CDC classification system for HIV infection

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The CDC Classification System for HIV Infection is the medical classification system used by the United States Centers for Disease Control and Prevention (CDC) to classify HIV disease and infection.[1] The system is used to allow the government to handle epidemic statistics and define who receives US government assistance.

In adults and adolescents[edit]

This classification system is how the United States agency, the Centers for Disease Control and Prevention (CDC) classifies HIV disease and infection. This is to allow the government to handle epidemic statistics and define who receives US government assistance. In 1993, the CDC added pulmonary tuberculosis, recurrent pneumonia, and invasive cervical cancer to the list of clinical conditions in the AIDS surveillance case definition published in 1987 and expanded the AIDS surveillance case definition to include all HIV-infected persons with CD4+ T-lymphocyte counts of less than 200 cells/uL or a CD4+ percentage of less than 14. Considerable variation exists in the relative risk of death following different AIDS defining clinical conditions.

According to the US CDC definition, one has AIDS if he/she is infected with HIV and present with one of the following:

A CD4+ T-cell count below 200 cells/µl (or a CD4+ T-cell percentage of total lymphocytes of less than 14%).

or he/she has one of the following defining illnesses:

People who are not infected with HIV may also develop these conditions; this does not mean they have AIDS. However, when an individual presents laboratory evidence against HIV infection, a diagnosis of AIDS is ruled out unless the patient has:

  • undergone high-dose corticoid therapy or other immunosuppressive/cytotoxic therapy in the three months before the onset of the indicator disease
  • OR been diagnosed with Hodgkin's disease, non-Hodgkin's lymphoma, lymphocytic leukemia, multiple myeloma, or any cancer of lymphoreticular or histiocytic tissue, or angioimmunoblastic lymphoadenopathy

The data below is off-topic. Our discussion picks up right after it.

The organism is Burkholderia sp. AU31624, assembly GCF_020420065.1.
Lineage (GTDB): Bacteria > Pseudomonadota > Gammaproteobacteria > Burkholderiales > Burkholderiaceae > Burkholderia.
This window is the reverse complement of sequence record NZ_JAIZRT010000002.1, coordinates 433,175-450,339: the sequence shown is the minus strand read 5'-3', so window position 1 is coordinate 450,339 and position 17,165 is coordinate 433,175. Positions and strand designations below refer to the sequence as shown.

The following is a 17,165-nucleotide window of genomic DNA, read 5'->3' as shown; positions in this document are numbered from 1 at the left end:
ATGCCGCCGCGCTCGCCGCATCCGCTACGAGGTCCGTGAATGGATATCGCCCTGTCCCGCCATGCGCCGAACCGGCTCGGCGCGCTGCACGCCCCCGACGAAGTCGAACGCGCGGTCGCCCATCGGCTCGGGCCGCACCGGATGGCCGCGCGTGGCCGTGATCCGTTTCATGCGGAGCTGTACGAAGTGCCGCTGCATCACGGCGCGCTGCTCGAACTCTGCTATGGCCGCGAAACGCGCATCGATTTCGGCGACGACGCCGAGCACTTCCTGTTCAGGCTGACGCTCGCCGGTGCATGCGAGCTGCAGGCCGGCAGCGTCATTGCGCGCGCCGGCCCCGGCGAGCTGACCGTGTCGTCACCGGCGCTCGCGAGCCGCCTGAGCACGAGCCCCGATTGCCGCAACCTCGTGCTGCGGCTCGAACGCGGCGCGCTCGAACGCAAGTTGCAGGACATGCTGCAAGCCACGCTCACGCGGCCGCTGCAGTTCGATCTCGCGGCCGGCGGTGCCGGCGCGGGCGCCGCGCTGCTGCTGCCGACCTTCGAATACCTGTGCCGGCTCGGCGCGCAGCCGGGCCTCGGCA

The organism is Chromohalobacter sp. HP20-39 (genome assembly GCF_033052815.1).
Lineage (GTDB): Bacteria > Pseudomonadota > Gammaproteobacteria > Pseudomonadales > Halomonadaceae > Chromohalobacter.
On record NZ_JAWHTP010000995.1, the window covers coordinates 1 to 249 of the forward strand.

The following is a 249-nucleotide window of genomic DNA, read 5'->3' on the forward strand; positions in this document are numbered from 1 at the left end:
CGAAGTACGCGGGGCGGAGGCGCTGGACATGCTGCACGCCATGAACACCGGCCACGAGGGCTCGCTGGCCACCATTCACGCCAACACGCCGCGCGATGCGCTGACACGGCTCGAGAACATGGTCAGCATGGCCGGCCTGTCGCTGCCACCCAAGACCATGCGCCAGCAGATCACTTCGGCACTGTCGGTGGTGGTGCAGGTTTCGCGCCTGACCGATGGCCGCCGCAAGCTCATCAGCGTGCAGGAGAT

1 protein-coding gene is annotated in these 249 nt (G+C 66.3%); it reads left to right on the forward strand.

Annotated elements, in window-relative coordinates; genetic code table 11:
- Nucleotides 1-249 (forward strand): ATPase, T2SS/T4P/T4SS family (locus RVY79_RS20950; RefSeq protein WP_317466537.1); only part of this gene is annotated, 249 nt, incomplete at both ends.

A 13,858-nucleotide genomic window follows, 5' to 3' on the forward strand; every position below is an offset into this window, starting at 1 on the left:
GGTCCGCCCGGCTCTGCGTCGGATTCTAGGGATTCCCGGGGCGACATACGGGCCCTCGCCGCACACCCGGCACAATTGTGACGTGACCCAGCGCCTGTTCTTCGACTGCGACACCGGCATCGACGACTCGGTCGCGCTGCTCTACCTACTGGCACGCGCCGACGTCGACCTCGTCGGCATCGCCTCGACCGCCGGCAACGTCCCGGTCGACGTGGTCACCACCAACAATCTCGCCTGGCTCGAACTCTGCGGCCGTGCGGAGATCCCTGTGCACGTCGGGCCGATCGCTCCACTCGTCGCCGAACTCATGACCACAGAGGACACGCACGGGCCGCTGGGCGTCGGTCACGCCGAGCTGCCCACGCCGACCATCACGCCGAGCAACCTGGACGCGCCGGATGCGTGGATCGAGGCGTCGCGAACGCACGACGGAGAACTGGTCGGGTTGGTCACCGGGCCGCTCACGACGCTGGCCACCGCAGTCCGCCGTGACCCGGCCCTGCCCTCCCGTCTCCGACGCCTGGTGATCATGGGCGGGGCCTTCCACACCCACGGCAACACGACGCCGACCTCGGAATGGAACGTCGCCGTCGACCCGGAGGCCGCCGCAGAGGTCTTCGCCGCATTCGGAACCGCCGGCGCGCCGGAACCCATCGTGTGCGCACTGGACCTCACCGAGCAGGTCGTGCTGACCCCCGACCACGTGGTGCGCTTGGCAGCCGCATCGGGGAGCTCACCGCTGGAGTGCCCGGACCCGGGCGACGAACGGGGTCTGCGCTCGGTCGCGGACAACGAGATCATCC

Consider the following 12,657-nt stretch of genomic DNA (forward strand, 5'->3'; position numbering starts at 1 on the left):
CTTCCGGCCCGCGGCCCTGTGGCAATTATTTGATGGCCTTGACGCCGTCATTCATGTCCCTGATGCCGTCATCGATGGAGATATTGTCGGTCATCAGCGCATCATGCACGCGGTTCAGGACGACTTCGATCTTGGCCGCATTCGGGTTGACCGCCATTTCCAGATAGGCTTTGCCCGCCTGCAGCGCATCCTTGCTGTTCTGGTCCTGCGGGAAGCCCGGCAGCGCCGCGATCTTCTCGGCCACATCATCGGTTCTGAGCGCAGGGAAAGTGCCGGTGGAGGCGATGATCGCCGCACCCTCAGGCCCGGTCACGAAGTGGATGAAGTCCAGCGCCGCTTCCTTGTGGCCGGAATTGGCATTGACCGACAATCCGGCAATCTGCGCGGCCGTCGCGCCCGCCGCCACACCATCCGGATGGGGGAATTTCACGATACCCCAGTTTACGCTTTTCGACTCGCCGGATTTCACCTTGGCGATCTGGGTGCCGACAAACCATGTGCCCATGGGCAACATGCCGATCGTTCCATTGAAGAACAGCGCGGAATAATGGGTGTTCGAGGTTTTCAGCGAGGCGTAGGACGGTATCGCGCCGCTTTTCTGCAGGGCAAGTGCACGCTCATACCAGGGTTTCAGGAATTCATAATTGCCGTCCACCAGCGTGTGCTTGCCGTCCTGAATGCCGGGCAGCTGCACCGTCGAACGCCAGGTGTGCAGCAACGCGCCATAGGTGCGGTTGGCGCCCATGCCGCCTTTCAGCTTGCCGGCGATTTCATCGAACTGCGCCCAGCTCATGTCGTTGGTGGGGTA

• OR a genetic immunodeficiency syndrome atypical of HIV infection, such as one involving hypogamma globulinemia

AND

  • the individual has had Pneumocystis carinii pneumonia
  • OR one of the above defining illnesses AND a CD4+ T-cell count below 200 cells/µl (or a CD4+ T-cell percentage of total lymphocytes of less than 14%).

In children[edit]

Due to the additional knowledge of the progression of HIV disease among children, a revised classification system for HIV infection in children was developed in 1994 that replaced the pediatric HIV classification system that was published in 1987. A child for the purposes of the CDC is an individual of less than 13 years of age. Standard anti-HIV IgG antibody tests cannot be used to reliably indicate a child's infection status before 18 months of age, so viral antigen tests are used.

In the new system, HIV-infected children are classified into mutually exclusive categories according to three parameters:

a) infection status
b) clinical status
c) immunologic status

This classification system reflects the stage of the child's disease, establishes mutually exclusive classification categories, and balances simplicity and medical accuracy in the classification process. This document also describes revised pediatric definitions for two acquired immunodeficiency syndrome-defining conditions.

When an infant is born to an HIV-infected mother, diagnosis of an HIV infection is complicated by the presence of maternal anti-HIV IgG antibody, which crosses the placenta to the fetus. Indeed, virtually all children born to HIV-infected mothers are HIV-antibody positive at birth, although only 15%-30% are actually infected.

Category N: Not symptomatic[edit]

Children who have no signs or symptoms considered to be the result of HIV infection or who have only one of the conditions listed in Category A.

Category A: Mildly symptomatic[edit]

Children with two or more of the conditions listed below but none of the conditions listed in Categories B and C.